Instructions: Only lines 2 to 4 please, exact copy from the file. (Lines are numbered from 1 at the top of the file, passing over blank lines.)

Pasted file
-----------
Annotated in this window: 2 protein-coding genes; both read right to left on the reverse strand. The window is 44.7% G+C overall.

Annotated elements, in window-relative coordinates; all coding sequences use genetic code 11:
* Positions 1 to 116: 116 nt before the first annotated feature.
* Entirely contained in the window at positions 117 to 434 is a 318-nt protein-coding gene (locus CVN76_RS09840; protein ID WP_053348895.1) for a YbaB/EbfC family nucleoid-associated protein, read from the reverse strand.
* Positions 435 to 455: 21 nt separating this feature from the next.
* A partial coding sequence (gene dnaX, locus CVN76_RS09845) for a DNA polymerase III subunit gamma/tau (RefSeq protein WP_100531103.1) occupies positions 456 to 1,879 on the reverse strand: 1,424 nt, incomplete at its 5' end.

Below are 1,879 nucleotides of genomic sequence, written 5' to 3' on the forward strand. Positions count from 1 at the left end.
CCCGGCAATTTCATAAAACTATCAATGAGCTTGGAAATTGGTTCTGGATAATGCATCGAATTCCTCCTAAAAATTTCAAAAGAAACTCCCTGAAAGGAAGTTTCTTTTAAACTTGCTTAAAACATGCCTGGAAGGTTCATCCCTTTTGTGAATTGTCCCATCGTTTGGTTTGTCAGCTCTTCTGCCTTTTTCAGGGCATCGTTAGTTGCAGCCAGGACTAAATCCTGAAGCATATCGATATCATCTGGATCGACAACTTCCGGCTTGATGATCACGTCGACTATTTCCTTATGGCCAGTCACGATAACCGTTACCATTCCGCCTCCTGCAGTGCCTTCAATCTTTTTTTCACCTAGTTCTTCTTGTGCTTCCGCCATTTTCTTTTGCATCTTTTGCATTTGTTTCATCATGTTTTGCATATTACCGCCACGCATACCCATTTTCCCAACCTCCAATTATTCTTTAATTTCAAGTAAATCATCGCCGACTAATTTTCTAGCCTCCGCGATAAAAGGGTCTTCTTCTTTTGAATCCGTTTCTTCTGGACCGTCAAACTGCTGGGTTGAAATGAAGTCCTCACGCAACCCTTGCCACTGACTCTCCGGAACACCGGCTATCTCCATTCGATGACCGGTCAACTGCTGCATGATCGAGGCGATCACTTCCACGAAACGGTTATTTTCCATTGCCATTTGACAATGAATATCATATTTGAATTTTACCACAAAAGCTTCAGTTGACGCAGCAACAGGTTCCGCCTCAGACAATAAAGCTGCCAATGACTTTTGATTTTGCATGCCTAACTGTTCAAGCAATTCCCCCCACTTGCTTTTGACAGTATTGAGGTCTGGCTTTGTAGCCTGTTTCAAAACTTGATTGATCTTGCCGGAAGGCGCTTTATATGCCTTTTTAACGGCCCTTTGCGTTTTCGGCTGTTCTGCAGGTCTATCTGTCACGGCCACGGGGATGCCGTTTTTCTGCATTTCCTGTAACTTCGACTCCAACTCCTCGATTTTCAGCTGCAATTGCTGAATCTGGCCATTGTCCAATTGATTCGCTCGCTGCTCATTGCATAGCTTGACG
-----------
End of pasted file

Annotated elements, in window-relative coordinates; all coding sequences use genetic code 11:
* Positions 1 to 116: 116 nt before the first annotated feature.
* Entirely contained in the window at positions 117 to 434 is a 318-nt protein-coding gene (locus CVN76_RS09840; protein ID WP_053348895.1) for a YbaB/EbfC family nucleoid-associated protein, read from the reverse strand.